Friday, 16 November 2012

Direct line

   I love taking calls from customers, I really do.
   You might think that the whole hello-my-name-is-Frank-how-may-I-help-you routine is corny but believe me; customer service is the best job in the world.
   When they get round to calling us the customers are like wounded animals. They’re confused and scared about troubles usually of their own making. They’ve foolishly ignored the maker’s instructions and our clear, simple product operating guide; they’re in such a terrible state that we have to be at the top of our game from the get-go. In most cases they’re so hyper they won’t listen to the advice which is the only thing to fix their problem. Customers are inarticulate at the best of times and beside themselves with fear by the time they call us and what they usually want is to talk for hours about how upset they are about the problems in their lives and how furious they are with the company for not solving them and how it’s all our fault.
   This latter accusation is particularly unfair because the company still maintains an extensive (and expensive) network of branches in most towns and villages even in this online, on-demand brave new world. These are fully staffed so customers can, at almost any time (even weekends and holidays), speak to someone in person about the product and so benefit from our very high delivery standards. This is on top of the reams of publicity material that the company’s agents and resellers make freely available year-long; plus regular hands-on promotional events and the famous seasonal campaigns. But many ignore all that and go straight to Head Office expecting a quick fix - which by that time simple logic should have told them is unlikely without some effort on their own part.
   Their aggravation obsesses them and our chief task is getting them to accept by gentle persuasion if possible or by getting tough and laying it on them good and hard if not, that the product isn’t working because they’re not using it properly by following the instructions or because they expect it to do something other than its advertised purpose. They expect it to make them rich and successful and happy all at once and without any effort on their part; least of all by paying the bill. They forget; it’s a great product but there’s a price and non-payment is the chief cause of the service suspension. When that happens all our publicity prominently proclaims that they simply need to get in touch, pay up, and service will resume per contract. Getting them to shut up and listen is our most valued skill.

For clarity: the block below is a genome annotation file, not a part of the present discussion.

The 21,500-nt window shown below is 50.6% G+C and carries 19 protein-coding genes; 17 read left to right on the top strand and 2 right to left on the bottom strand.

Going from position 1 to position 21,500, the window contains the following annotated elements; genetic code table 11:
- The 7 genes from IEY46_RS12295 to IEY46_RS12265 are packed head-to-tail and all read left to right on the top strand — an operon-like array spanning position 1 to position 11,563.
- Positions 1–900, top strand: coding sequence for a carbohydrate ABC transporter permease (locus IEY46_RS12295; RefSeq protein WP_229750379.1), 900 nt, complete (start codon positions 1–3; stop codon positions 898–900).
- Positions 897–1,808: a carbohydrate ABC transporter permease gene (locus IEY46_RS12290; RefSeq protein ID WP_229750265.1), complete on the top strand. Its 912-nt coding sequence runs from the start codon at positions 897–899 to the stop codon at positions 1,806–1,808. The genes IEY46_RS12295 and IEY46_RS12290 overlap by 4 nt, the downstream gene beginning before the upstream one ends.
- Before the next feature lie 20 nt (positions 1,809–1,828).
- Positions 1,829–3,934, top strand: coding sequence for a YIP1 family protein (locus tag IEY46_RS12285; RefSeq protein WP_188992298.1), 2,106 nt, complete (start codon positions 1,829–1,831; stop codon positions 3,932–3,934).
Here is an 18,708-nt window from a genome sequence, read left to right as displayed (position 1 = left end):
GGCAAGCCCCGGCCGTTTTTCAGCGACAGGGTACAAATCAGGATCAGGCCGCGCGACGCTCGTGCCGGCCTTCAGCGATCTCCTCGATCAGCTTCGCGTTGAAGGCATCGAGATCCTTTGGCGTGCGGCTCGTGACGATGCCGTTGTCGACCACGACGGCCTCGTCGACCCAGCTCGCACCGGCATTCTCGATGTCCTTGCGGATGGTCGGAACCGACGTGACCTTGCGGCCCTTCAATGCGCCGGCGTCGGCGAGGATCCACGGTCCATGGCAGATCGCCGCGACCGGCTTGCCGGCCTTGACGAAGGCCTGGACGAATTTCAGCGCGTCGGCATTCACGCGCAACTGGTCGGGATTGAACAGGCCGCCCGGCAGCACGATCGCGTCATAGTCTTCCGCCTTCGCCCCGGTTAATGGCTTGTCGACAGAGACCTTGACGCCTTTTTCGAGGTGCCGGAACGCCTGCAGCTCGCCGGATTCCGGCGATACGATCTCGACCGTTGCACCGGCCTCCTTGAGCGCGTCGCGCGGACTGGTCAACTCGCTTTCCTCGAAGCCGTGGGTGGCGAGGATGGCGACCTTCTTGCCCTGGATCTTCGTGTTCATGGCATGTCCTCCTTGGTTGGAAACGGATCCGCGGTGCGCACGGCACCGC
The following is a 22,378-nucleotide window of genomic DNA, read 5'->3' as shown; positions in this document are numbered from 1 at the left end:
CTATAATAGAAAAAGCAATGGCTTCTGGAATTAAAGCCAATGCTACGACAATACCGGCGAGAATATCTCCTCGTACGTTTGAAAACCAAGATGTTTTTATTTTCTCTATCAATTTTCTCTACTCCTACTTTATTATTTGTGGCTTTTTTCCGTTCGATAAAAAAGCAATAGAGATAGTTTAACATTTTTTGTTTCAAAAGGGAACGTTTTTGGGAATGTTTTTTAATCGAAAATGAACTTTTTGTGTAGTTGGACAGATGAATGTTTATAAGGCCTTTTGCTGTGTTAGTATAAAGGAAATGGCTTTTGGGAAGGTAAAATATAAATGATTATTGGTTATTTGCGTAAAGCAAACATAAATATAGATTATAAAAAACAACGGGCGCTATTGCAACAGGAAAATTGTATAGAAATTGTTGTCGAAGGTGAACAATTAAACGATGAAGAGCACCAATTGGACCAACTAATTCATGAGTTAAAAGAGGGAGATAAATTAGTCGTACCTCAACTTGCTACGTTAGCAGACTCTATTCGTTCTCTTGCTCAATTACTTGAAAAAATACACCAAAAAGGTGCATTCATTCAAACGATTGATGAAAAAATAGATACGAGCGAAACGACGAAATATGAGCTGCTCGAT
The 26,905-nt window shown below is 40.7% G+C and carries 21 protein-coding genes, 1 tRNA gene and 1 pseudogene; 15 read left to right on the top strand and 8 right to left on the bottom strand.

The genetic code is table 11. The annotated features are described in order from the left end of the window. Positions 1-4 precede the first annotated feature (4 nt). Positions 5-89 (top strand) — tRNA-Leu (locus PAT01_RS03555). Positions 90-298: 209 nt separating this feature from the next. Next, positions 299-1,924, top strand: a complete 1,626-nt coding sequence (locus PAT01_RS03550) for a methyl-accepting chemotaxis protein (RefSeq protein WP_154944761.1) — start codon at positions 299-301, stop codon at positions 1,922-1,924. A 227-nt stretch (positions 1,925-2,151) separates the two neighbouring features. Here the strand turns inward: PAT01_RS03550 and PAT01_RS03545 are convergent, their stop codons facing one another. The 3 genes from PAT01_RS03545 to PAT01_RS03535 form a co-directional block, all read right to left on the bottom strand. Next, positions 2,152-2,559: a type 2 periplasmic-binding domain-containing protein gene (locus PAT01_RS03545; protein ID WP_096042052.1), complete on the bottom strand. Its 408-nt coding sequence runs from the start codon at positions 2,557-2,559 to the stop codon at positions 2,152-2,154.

I blame the Internet for our recent troubles. Company philosophy was always about excellent personal service. From the chairman down it’s always been about relationships because people buy from people, right? He doesn’t get into the field as often as he used to; instead overseeing general operations and staying in close contact with our earliest customers. He doesn’t need to try to be everywhere at once; delegation’s the thing. The junior partner and his son to do the up-close and personal stuff; pressing the flesh, talking the talk and so on. It’s not that the chairman spends all his time on the golf course these days, though he’s there too; it’s just that he’s established Direct Line to handle the numbers. And we’re needed as never before because frankly (hah!), the Internet is killing us. It’s the ideal marketplace for the competition’s shoddy, inferior, but superficially attractive products. It can make cheap trash seem as enticing as (or even better than) our own rather dull-seeming, conventional product range. We’ve been blindsided by competitors’ new products a couple of times before (it’ll be ages till we make up the losses suffered after the Apple debacle) and the Internet is a fast, vast battlefield in which operators devoid of business - or indeed any - ethics can fool the marks into signing crooked contracts on easy terms that turn out to be nightmarishly expensive in the long run and in return for glitzy rubbish. It sickens me, what some people have got themselves into when they could have come to us and be free and clear and fully satisfied. But we at Direct Line will set it right if we can.
   We come from a wide variety of backgrounds, countries and qualifications: from the old-timers of the company’s pioneering days in agricultural services and catering; through our educational and hospitality enterprises to the third millennium hosting and networking business that’s put our product at the fingertips of an estimated two and a half billion people worldwide. The exact figure is a company trade secret.
   Answering calls, though, you have to be a karma chameleon; adapting yourself to fit the anguished voice on the line. I’m known as Frank to the African farmer whose crop washed away and where’s his compensation?; Francesco to an Italian businessman who doesn’t want to pay fire insurance to the source of fire; and to the poor New York priest who’s had to comfort one widow or one grieving mother too many between whiskeys I’m always plain Francis. I do all I can to set them straight though we never give cash refunds. I don’t have a penny myself, having given all of mine away back in thirteenth century Assisi


Helen said...

See you never really know who it is on the end of that direct line!

Nice story.

AB Singer said...

Well, write about what you know, and I know call centres. Got to wonder what his work station looks like. Icons? Doughnut boxes? Lego Cherubim? please, Lord, no Garfield...

Steve Green said...

A nice bit of writing AB. That guy certainly has been around for a while. :)

I always treat any customer services people with respect, I think they have a very difficult job, and it's always worthwhile bearing in mind that whatever the problem is, the person on the other end of the line is not the one who caused it.

Dawn Huddlestone said...

An interesting perspective on the decline of good customer service, AB!